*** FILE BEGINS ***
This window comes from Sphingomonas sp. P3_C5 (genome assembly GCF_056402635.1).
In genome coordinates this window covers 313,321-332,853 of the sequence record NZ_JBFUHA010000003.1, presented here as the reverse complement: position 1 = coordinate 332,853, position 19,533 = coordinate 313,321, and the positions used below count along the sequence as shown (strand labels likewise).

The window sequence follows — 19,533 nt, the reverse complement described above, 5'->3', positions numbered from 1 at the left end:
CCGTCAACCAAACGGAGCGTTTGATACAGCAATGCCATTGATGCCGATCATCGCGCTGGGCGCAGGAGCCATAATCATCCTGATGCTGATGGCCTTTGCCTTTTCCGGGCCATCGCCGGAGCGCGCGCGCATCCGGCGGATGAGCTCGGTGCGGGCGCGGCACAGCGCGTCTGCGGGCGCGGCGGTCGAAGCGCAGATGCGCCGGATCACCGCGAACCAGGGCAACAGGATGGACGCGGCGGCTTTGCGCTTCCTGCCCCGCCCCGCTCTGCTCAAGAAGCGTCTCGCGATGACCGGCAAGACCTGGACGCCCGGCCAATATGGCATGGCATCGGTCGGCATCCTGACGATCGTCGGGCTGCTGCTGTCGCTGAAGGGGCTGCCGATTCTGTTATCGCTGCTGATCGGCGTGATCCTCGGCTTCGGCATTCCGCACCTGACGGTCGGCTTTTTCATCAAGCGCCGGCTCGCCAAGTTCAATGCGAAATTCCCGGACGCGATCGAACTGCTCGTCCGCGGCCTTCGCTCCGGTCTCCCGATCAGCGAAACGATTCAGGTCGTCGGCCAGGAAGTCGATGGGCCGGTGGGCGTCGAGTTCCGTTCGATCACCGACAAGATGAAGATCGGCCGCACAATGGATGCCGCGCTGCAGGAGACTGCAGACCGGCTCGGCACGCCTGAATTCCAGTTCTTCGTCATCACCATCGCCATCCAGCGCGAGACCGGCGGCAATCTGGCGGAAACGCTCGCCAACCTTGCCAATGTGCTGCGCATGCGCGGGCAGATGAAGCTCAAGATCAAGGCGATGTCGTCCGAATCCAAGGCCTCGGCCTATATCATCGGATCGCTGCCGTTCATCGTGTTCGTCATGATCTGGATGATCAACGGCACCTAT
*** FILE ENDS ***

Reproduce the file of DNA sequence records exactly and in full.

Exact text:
This window comes from Sphingomonas sp. P3_C5 (genome assembly GCF_056402635.1).
In genome coordinates this window covers 313,321-332,853 of the sequence record NZ_JBFUHA010000003.1, presented here as the reverse complement: position 1 = coordinate 332,853, position 19,533 = coordinate 313,321, and the positions used below count along the sequence as shown (strand labels likewise).

The window sequence follows — 19,533 nt, the reverse complement described above, 5'->3', positions numbered from 1 at the left end:
CCGTCAACCAAACGGAGCGTTTGATACAGCAATGCCATTGATGCCGATCATCGCGCTGGGCGCAGGAGCCATAATCATCCTGATGCTGATGGCCTTTGCCTTTTCCGGGCCATCGCCGGAGCGCGCGCGCATCCGGCGGATGAGCTCGGTGCGGGCGCGGCACAGCGCGTCTGCGGGCGCGGCGGTCGAAGCGCAGATGCGCCGGATCACCGCGAACCAGGGCAACAGGATGGACGCGGCGGCTTTGCGCTTCCTGCCCCGCCCCGCTCTGCTCAAGAAGCGTCTCGCGATGACCGGCAAGACCTGGACGCCCGGCCAATATGGCATGGCATCGGTCGGCATCCTGACGATCGTCGGGCTGCTGCTGTCGCTGAAGGGGCTGCCGATTCTGTTATCGCTGCTGATCGGCGTGATCCTCGGCTTCGGCATTCCGCACCTGACGGTCGGCTTTTTCATCAAGCGCCGGCTCGCCAAGTTCAATGCGAAATTCCCGGACGCGATCGAACTGCTCGTCCGCGGCCTTCGCTCCGGTCTCCCGATCAGCGAAACGATTCAGGTCGTCGGCCAGGAAGTCGATGGGCCGGTGGGCGTCGAGTTCCGTTCGATCACCGACAAGATGAAGATCGGCCGCACAATGGATGCCGCGCTGCAGGAGACTGCAGACCGGCTCGGCACGCCTGAATTCCAGTTCTTCGTCATCACCATCGCCATCCAGCGCGAGACCGGCGGCAATCTGGCGGAAACGCTCGCCAACCTTGCCAATGTGCTGCGCATGCGCGGGCAGATGAAGCTCAAGATCAAGGCGATGTCGTCCGAATCCAAGGCCTCGGCCTATATCATCGGATCGCTGCCGTTCATCGTGTTCGTCATGATCTGGATGATCAACGGCACCTAT